BALTIMORE — A 25-year study of coffee users found that people who drink five or more cups a day have almost three times the risk of heart problems as non-coffee drinkers, researchers say.
In a study of 1,130 white male graduates of Johns Hopkins Medical School between 1948 and 1964, the risk of heart trouble was 2.8 times higher for heavy coffee drinkers, the researchers said.
Even when other risk factors--smoking, high blood pressure, cholesterol levels and age--are considered, there is a 2.5-times increased risk, the researchers said Monday, presenting their findings at the 58th scientific session of the American Heart Assn.
Some previous studies have found a possible link between coffee consumption and heart disease, while others have not, said Dr. Thomas A. Pearson, director of the Johns Hopkins Precursors Study, as yet unpublished.
He said the study did not constitute enough evidence to unequivocally advise Americans--about 75% of whom drink coffee--to cut down on consumption. He did suggest it wouldn't hurt to drink two cups a day or less.
A coffee industry spokesman said Americans average 3 1/2 cups of coffee a day.
The researchers obtained information on coffee use and smoking habits at five-year intervals for up to 25 years. The study did not differentiate between caffeinated or decaffeinated coffee.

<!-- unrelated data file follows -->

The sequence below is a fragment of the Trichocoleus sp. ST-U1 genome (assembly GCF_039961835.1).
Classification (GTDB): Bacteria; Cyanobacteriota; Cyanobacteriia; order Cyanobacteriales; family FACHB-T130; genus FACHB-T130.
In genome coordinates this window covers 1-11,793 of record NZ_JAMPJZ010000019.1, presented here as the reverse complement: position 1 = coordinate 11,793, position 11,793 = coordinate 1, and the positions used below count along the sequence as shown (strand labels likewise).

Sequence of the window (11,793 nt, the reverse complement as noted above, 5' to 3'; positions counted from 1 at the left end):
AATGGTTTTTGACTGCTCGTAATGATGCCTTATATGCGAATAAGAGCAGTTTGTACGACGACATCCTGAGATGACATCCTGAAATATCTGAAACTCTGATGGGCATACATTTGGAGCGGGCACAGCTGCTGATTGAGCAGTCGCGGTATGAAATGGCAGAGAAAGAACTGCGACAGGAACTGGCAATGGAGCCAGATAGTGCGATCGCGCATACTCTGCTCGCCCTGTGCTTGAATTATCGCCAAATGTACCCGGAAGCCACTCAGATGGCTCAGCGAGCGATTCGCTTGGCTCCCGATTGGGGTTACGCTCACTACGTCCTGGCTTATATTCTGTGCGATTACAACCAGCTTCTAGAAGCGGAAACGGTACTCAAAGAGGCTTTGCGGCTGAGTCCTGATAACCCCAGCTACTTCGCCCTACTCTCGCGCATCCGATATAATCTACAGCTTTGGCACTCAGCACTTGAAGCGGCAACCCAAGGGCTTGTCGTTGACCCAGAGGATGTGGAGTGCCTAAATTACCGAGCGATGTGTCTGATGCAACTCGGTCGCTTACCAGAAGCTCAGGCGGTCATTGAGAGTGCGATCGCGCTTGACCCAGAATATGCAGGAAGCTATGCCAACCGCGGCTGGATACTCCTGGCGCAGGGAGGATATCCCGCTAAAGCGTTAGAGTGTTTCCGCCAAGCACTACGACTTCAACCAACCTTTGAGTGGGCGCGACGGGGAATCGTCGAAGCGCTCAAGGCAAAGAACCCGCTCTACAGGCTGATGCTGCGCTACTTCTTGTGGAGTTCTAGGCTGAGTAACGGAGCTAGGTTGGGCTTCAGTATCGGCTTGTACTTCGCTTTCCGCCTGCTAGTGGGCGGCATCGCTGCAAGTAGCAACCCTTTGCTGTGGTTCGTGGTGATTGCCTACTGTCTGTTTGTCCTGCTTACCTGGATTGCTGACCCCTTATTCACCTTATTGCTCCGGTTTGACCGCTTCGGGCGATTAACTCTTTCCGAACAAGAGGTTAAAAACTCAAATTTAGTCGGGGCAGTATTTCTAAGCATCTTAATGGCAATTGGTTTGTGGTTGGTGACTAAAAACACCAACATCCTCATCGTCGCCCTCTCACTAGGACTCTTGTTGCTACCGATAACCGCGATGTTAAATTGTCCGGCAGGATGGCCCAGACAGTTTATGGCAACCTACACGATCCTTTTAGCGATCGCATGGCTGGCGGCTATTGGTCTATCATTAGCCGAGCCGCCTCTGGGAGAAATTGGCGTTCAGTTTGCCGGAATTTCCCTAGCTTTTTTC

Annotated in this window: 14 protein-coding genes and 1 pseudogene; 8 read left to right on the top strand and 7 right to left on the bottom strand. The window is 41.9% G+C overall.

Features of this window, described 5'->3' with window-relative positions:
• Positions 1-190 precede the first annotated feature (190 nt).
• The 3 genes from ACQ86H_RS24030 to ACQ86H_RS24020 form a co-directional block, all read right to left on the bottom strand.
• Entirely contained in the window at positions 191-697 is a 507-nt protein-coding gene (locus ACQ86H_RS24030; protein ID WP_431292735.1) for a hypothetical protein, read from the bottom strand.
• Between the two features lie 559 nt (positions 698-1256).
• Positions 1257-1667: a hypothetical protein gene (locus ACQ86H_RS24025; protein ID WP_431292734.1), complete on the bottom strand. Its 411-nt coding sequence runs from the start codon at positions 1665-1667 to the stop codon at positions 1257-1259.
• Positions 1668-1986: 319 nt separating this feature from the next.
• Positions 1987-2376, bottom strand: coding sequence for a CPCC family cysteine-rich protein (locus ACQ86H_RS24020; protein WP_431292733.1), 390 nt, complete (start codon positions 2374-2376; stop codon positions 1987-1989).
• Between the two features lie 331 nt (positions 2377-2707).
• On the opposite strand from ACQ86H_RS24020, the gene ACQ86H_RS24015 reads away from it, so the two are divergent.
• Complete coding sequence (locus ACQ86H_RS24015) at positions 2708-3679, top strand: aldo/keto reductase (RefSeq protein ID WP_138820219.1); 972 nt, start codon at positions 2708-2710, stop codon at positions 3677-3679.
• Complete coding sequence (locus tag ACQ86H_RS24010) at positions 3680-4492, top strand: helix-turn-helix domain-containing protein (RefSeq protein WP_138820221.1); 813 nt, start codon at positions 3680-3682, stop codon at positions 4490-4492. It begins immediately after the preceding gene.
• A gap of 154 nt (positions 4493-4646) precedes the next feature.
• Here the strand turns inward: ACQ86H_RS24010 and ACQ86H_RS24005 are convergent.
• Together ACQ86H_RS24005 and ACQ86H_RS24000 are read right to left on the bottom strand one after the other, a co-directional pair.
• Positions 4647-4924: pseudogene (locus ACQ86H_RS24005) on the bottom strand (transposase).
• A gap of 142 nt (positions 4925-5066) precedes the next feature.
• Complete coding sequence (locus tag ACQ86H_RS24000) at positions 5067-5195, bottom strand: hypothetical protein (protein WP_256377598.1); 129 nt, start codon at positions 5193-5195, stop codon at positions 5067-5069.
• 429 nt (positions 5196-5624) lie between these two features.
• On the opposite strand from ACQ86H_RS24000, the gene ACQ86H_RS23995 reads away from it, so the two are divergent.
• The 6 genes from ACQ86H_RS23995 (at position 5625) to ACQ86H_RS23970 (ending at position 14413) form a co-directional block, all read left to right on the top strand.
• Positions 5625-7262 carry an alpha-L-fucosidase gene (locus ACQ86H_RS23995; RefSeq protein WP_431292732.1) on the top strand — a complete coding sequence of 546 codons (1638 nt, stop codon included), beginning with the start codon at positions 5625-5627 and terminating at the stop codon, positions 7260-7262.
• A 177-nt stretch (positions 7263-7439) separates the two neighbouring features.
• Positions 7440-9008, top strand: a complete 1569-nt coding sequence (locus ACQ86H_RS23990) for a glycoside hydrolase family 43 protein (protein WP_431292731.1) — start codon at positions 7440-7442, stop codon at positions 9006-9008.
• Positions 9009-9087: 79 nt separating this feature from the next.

"Our data is unique in several ways," Pearson said. "We have a large group which has been very cooperative, who have been followed for a very long time. That makes us believe this study may provide a more accurate picture of the link between coffee and heart trouble."
Dr. William Kannel, an epidemiology professor at Boston University School of Medicine, said, "We have to consider the quality of life" when discussing a possible cut in coffee consumption.
He pointed out that deaths from coronary heart disease have dropped 30% in recent years and deaths from stroke 45%, probably due in part to people quitting smoking, eating less fat and exercising more.
"I would consider continuing in that direction before we take away too many things that people enjoy in life," he said.